Comments Off on Pseudocide

Nineteen years ago today, America was rocked by the worst terror attacks in our nation’s history.   

Observers felt a mixture of shock and horror.  Even after two decades, the tragedy still feels raw.   

A handful of others, cynically, saw an opportunity.  What if the catastrophic crumbling of the World Trade Center towers provided the perfect cover for faking someone’s death?

During the months that followed the attacks, insurance adjustors were stunned by the number of people who attempted to commit fraud.  Some invented relatives out of thin air – non-existent parents, siblings, or cousins who just happened to be interviewing for jobs on one of the top floors of the WTC.  Officials ultimately felt confident those deceptions were thwarted. 

But a shadow of doubt remains. 

Is it possible that some of the people who apparently vanished in the rubble of the twin towers are still alive – secretly living somewhere off the grid?

What would motivate someone to commit pseudocide (that is, pretend to be dead)?  There are the usual suspects: escaping the burden of crippling debt; avoiding a jail sentence; running away from a stalker or a bad relationship; cashing in on a life insurance policy (or at least leaving the money behind for loved ones).

In her book Playing Dead: A Journey Through the World of Death Fraud, journalist Elizabeth Greenwood reveals something fascinating: the number one motivator for those who consider faking their own demise, or who try to disappear without a trace, is the lure of simply starting over again.

A surprising number of people want to reinvent themselves.  Wouldn’t it be great just to walk away from the boredom, the frustrations, and the responsibilities of everyday existence?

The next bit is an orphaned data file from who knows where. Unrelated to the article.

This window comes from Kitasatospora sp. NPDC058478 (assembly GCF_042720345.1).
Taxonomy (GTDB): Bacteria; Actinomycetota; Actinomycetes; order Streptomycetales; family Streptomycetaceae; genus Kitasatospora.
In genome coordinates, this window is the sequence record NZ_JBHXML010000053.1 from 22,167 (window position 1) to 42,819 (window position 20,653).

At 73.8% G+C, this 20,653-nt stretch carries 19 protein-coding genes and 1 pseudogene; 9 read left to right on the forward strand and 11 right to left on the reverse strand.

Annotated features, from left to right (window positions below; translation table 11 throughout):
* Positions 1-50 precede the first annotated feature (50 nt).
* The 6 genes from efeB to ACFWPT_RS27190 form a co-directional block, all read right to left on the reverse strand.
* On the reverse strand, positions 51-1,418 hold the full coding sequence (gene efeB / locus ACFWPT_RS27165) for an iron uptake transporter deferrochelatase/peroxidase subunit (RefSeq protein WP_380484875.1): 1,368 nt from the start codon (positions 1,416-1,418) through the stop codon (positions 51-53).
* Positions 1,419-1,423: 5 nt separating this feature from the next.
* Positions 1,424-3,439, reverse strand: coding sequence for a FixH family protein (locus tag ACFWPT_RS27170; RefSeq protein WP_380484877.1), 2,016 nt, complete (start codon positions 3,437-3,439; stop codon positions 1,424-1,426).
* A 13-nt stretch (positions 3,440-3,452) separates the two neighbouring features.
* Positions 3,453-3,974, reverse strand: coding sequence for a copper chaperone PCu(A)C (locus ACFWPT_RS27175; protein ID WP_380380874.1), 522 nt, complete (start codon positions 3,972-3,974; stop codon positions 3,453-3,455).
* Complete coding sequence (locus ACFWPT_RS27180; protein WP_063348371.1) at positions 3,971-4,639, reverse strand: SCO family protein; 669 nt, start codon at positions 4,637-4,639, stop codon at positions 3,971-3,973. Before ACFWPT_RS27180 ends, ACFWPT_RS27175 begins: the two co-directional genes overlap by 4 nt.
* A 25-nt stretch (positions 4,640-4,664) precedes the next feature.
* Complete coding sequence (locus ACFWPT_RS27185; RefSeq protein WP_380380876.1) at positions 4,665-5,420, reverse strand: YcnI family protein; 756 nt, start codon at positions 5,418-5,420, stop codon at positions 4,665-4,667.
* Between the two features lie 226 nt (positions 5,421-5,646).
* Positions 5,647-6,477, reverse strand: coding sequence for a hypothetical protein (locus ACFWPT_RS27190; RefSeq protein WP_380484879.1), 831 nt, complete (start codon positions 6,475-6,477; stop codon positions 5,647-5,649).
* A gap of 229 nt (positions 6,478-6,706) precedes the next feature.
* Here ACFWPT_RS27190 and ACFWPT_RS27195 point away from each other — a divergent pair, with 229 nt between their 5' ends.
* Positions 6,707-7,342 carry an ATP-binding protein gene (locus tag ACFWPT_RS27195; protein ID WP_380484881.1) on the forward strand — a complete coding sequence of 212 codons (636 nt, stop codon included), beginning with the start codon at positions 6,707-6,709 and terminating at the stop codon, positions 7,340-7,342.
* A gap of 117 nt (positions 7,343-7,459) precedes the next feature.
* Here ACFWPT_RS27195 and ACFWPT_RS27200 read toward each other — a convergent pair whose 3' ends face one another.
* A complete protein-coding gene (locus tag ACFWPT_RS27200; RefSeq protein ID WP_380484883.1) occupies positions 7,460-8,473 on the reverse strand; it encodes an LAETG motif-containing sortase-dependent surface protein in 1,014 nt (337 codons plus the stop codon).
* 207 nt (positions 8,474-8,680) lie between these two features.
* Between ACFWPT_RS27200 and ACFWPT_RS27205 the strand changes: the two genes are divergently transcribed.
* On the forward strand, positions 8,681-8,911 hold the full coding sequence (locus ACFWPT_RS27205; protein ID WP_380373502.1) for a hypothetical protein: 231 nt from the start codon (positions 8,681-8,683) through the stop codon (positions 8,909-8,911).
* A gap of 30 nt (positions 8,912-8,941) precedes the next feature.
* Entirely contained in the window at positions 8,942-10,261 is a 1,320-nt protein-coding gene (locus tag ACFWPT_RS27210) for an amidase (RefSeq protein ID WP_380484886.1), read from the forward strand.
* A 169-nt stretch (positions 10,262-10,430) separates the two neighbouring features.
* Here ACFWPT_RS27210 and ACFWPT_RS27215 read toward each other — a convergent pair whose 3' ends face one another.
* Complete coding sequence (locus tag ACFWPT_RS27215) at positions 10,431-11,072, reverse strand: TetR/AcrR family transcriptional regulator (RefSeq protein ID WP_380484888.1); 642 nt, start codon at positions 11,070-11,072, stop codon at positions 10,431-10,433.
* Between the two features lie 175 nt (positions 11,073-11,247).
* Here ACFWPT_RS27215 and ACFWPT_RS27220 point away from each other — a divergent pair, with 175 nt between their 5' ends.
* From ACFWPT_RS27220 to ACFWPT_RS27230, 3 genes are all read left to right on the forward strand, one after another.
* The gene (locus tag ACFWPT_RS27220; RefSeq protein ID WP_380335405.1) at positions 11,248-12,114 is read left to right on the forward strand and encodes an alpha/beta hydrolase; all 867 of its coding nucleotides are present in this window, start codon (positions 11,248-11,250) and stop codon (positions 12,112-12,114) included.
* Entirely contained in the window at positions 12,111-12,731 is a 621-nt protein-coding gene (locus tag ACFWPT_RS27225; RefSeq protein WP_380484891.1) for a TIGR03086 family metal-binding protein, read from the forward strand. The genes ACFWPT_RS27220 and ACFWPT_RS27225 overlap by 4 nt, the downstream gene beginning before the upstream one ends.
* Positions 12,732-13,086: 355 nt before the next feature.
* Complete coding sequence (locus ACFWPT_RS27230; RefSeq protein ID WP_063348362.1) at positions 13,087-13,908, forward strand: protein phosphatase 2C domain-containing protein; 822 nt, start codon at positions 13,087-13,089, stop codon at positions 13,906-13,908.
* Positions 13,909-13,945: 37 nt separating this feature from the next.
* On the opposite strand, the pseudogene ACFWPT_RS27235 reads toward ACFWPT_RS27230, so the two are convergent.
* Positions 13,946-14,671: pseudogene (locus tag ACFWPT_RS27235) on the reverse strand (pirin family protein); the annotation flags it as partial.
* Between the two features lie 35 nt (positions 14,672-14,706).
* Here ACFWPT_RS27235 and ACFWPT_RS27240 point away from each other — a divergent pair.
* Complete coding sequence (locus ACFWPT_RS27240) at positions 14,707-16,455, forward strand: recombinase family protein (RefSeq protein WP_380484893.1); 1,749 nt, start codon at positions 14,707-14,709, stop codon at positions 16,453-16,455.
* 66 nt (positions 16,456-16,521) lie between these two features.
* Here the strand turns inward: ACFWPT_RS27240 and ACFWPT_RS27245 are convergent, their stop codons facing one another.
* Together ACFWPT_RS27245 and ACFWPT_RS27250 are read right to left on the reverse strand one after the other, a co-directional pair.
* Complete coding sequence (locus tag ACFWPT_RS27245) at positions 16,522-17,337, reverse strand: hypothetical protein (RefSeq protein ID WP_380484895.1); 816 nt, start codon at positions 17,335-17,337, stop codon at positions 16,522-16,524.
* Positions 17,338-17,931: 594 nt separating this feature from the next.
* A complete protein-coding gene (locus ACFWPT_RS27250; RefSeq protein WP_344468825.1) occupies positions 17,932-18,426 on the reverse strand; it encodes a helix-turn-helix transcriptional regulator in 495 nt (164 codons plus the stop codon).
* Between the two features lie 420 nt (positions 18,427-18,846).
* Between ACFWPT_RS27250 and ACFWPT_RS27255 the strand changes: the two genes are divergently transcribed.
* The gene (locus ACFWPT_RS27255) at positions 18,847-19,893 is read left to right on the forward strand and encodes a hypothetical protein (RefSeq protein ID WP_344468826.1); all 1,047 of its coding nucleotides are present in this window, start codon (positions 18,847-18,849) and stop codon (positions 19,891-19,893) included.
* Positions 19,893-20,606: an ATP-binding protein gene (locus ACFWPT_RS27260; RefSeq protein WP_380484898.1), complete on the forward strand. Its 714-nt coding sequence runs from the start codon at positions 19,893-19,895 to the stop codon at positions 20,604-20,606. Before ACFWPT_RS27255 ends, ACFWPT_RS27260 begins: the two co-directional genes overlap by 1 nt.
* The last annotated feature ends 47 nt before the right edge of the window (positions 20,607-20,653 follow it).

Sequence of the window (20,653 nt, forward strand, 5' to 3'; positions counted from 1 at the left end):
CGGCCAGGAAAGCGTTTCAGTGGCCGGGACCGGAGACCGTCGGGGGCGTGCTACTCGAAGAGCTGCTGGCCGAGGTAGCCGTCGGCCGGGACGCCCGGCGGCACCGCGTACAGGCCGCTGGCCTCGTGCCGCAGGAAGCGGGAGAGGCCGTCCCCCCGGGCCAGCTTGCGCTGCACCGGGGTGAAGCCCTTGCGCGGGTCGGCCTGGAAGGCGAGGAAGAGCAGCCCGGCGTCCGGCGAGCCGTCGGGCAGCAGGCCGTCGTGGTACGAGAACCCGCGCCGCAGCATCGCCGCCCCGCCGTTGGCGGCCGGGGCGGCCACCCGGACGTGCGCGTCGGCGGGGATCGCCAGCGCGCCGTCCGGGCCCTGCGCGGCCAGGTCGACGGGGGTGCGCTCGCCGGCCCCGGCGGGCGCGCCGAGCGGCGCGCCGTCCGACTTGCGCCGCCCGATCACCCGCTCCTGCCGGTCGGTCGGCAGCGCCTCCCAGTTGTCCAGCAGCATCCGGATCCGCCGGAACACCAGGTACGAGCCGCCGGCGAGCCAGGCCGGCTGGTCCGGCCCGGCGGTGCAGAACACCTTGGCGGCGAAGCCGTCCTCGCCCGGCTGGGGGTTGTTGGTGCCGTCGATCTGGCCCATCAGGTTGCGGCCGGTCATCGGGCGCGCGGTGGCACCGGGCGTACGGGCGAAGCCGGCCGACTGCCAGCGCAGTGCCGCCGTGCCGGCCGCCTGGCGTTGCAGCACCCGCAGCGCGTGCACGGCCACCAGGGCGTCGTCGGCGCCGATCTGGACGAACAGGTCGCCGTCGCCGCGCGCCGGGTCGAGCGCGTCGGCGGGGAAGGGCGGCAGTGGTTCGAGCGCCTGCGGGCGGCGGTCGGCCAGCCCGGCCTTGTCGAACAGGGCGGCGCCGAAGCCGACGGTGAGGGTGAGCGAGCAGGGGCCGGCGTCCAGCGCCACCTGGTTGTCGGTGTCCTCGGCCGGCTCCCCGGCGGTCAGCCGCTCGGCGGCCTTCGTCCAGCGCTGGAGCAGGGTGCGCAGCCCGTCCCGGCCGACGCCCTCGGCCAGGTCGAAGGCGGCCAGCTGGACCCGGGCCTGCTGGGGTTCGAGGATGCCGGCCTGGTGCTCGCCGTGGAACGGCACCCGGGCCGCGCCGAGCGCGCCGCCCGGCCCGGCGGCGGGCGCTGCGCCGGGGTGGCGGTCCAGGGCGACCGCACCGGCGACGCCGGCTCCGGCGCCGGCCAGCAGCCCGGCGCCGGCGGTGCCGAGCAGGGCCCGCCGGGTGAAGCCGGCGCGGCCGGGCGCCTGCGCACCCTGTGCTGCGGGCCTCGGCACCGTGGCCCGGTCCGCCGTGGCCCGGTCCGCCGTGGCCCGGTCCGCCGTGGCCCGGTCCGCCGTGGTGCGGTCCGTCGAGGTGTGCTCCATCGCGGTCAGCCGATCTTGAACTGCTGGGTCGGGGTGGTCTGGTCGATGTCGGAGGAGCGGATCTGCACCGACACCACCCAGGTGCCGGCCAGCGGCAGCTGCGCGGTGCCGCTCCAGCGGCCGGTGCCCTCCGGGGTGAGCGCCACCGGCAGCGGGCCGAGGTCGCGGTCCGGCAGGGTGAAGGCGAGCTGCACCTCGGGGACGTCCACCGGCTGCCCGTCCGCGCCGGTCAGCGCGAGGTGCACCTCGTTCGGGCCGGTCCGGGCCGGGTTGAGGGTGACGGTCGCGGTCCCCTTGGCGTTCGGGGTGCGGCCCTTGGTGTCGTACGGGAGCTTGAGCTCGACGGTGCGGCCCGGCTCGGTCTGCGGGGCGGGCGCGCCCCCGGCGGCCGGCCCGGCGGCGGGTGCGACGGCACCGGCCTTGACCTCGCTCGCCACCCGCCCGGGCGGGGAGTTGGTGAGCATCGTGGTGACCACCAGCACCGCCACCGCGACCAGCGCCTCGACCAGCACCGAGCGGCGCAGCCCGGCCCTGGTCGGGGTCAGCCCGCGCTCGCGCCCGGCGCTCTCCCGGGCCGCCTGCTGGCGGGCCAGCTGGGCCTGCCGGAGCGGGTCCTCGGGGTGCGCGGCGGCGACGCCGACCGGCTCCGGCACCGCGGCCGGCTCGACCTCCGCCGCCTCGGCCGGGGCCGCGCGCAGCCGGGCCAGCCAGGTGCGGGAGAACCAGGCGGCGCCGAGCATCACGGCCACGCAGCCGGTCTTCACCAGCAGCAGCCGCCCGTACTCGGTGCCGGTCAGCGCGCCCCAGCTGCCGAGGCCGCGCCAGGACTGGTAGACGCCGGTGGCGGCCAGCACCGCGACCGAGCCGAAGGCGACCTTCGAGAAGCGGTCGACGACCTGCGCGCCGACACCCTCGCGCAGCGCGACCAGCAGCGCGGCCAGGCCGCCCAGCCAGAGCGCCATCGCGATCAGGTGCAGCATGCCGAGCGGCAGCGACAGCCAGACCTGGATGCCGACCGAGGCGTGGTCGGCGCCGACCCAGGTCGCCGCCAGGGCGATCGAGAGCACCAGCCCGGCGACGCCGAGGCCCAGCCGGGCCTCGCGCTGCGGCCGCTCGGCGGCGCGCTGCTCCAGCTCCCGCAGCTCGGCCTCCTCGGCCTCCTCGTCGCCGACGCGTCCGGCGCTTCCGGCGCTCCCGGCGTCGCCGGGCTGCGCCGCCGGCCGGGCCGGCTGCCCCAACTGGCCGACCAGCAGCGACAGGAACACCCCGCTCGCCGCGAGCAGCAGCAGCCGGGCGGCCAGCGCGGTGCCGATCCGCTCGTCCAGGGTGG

It’s not as easy as it sounds.

Fictional characters routinely pretend to drown.  In the real world, that almost never works.  It’s also surprisingly hard to fake dying in a car crash or being eaten by sharks. 

Of course, you could just vanish into thin air.  But that’s far from easy in the 21st century – what with security cameras, internet browsing histories, fingerprints, bank records, and social media posts that continue to preserve that picture of you from that embarrassing weekend back in college. 

“If you want to disappear and do it right,” Greenwood writes, “the planning is not for the faint of heart, or the careless.” 

It takes incredible discipline, focus, and hard work.  You must be willing to leave behind family members, friends, favorite possessions, and your reputation as an honest person.  You cannot lose your concentration for a moment.  Here’s the irony: if you had worked this hard before, in all likelihood you wouldn’t have felt the need to run away in the first place. 

Which brings us to back to the simplest strategy.  Which also happens to be the hardest:

Face your problems.

Happy people, almost universally, have discovered that problems aren’t fatal.  They are normal.  So are waves of sadness.  The pandemic has produced, for all too many people, a low grade fever of depression. 

But because unruly problems and feelings force us to think, work, and strive beyond our comfort zones, they inevitably help us grow.

“Cast all your cares on the Lord, because he cares for you.” (I Peter 5:7)

Life is hard.  But we’re not alone. 

And God is able and willing to bless the life you already have.